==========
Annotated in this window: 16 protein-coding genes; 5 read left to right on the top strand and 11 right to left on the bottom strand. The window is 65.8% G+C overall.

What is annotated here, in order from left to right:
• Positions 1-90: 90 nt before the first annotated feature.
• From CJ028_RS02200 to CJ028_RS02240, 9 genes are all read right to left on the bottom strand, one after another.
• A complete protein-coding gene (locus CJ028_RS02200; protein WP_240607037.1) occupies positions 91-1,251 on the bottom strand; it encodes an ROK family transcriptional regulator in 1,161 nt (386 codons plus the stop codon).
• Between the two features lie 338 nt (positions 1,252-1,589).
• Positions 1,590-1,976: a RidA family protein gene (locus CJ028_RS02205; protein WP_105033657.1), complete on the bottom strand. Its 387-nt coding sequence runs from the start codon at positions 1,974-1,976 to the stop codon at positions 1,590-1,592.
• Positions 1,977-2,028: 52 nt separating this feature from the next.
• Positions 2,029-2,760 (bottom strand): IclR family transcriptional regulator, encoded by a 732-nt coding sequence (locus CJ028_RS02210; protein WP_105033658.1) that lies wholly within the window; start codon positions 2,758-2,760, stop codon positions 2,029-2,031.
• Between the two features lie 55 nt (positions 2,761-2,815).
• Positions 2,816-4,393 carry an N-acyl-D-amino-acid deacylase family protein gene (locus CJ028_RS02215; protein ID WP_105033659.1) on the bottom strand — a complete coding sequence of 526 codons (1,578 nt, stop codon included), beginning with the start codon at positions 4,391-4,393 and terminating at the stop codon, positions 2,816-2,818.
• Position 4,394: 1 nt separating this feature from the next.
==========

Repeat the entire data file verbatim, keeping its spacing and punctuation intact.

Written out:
Annotated in this window: 16 protein-coding genes; 5 read left to right on the top strand and 11 right to left on the bottom strand. The window is 65.8% G+C overall.

What is annotated here, in order from left to right:
• Positions 1-90: 90 nt before the first annotated feature.
• From CJ028_RS02200 to CJ028_RS02240, 9 genes are all read right to left on the bottom strand, one after another.
• A complete protein-coding gene (locus CJ028_RS02200; protein WP_240607037.1) occupies positions 91-1,251 on the bottom strand; it encodes an ROK family transcriptional regulator in 1,161 nt (386 codons plus the stop codon).
• Between the two features lie 338 nt (positions 1,252-1,589).
• Positions 1,590-1,976: a RidA family protein gene (locus CJ028_RS02205; protein WP_105033657.1), complete on the bottom strand. Its 387-nt coding sequence runs from the start codon at positions 1,974-1,976 to the stop codon at positions 1,590-1,592.
• Positions 1,977-2,028: 52 nt separating this feature from the next.
• Positions 2,029-2,760 (bottom strand): IclR family transcriptional regulator, encoded by a 732-nt coding sequence (locus CJ028_RS02210; protein WP_105033658.1) that lies wholly within the window; start codon positions 2,758-2,760, stop codon positions 2,029-2,031.
• Between the two features lie 55 nt (positions 2,761-2,815).
• Positions 2,816-4,393 carry an N-acyl-D-amino-acid deacylase family protein gene (locus CJ028_RS02215; protein ID WP_105033659.1) on the bottom strand — a complete coding sequence of 526 codons (1,578 nt, stop codon included), beginning with the start codon at positions 4,391-4,393 and terminating at the stop codon, positions 2,816-2,818.
• Position 4,394: 1 nt separating this feature from the next.